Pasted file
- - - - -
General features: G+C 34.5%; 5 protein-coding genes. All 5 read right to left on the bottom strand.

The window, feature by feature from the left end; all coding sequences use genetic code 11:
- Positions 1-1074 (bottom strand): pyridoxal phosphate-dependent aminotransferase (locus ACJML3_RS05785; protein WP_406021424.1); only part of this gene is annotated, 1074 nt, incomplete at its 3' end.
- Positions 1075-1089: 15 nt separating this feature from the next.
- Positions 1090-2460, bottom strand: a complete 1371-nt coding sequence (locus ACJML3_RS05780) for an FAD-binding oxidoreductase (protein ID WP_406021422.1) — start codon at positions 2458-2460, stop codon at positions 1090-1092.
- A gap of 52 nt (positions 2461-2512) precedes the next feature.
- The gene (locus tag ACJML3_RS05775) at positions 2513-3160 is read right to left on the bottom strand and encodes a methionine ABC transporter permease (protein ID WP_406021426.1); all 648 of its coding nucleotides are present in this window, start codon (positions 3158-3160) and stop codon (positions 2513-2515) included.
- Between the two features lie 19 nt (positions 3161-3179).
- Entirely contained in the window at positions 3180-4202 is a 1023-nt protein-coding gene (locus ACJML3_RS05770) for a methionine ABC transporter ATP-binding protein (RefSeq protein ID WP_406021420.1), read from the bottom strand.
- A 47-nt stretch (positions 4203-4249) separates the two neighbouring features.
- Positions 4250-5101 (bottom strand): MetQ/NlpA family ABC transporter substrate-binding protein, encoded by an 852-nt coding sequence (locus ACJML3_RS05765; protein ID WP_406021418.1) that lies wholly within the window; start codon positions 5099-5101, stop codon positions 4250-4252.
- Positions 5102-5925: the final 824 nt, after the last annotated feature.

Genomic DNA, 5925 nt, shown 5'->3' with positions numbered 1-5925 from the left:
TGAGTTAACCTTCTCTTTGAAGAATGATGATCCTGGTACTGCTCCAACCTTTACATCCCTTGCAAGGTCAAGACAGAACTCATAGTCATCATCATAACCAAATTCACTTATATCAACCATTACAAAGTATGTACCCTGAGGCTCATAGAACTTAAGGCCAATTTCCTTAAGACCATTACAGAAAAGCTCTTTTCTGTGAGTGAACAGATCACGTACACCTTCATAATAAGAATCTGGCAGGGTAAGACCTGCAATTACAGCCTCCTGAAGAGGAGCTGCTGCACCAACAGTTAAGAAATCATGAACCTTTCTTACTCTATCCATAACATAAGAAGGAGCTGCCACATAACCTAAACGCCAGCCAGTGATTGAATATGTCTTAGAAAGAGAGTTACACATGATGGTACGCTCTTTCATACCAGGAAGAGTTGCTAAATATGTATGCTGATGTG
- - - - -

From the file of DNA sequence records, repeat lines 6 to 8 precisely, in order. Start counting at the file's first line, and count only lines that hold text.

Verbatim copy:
- A gap of 52 nt (positions 2461-2512) precedes the next feature.
- The gene (locus tag ACJML3_RS05775) at positions 2513-3160 is read right to left on the bottom strand and encodes a methionine ABC transporter permease (protein ID WP_406021426.1); all 648 of its coding nucleotides are present in this window, start codon (positions 3158-3160) and stop codon (positions 2513-2515) included.
- Between the two features lie 19 nt (positions 3161-3179).